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Leaf Identification Lesson Packet

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Above: from left to right: poplar, birch, and willow identification pages.

Below: from left to right: poplar, birch, and willow visuals

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Leaf identification information and terms:

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Tree Descriptions:

Aspen or Poplar: Populus tremuloides is a deciduous tree native to cooler areas of

North America, one of several species referred to by the common name aspen. It is
commonly called quaking aspen, trembling aspen, American aspen, Quakies, mountain
or golden aspen, trembling poplar, white poplar, popple, and even more names. The
trees have tall trunks, up to 25 meters (82 feet) tall, with smooth pale bark, scarred with
black. The glossy green leaves, dull beneath, become golden to yellow, rarely red, in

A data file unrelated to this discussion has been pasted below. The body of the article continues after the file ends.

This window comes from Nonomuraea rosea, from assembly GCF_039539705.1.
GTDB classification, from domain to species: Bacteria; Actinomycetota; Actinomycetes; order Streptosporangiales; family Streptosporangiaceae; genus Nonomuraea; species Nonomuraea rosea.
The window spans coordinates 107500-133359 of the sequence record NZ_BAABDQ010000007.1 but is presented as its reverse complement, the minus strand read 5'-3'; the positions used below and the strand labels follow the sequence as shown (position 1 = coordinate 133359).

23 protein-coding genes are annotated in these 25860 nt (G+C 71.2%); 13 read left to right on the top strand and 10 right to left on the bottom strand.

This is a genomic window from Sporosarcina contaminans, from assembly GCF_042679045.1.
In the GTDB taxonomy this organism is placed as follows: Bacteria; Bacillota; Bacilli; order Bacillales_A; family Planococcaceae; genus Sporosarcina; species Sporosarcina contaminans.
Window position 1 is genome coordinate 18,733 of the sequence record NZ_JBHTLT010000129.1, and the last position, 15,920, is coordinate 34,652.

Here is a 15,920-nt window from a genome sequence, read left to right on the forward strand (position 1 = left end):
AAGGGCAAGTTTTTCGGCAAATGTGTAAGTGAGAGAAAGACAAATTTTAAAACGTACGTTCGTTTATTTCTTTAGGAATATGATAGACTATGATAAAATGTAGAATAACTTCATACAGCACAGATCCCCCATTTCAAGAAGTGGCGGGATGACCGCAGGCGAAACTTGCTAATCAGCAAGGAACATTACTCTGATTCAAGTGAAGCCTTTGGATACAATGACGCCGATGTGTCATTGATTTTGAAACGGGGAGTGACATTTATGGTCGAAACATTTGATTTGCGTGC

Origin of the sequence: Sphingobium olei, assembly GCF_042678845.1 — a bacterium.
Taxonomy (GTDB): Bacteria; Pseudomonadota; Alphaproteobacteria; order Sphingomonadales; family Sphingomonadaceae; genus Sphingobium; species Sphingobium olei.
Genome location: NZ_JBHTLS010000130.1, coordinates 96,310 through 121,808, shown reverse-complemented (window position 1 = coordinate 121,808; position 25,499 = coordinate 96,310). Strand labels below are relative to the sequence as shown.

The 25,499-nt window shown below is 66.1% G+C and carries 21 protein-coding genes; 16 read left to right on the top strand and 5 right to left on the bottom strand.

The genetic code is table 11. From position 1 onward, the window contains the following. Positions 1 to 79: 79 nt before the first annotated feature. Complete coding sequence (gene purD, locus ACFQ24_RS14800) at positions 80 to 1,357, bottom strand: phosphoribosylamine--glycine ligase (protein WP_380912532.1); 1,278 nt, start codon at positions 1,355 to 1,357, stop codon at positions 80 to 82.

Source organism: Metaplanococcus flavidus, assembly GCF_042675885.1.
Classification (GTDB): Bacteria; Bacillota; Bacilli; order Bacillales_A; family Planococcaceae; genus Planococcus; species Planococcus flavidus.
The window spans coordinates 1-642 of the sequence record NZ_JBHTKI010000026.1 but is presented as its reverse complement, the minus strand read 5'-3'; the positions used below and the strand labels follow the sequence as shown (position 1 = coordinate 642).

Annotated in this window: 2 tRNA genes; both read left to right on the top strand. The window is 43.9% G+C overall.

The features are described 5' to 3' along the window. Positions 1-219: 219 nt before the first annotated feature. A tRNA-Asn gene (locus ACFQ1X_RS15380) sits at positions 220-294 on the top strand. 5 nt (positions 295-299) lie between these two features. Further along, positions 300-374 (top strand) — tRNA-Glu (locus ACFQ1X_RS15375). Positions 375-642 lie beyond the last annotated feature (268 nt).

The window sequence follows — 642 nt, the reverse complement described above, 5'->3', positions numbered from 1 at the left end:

autumn. The species often propagates through its roots to form large groves originating
from a shared system of rhizomes.

Populus tremuloides is the most widely distributed tree in North America, being found
from Canada to central Mexico. It is the defining species of the aspen parkland biome in
the Prairie Provinces of Canada and extreme northwest Minnesota.

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Birch: Betula neoalaskana or Alaska Birch, also known as Alaska Paper Birch or Resin
Birch, is a species of birch native to Alaska and northern Canada. Its range covers most
of interior Alaska, and extends from the southern Brooks Range to the Chugach Range
in Alaska, including the Turnagain Arm and northern half of the Kenai Peninsula,
easterward from Norton Sound into western Ontario, and north to Northwest Territories
and southern Nunavut.
This tree typically grows to 15–20 m (49–66 ft) tall, occasionally up to 25 m (82 ft), and
achieves a trunk diameter of 30–50 cm (12–20 in), and sometimes to more than 60 cm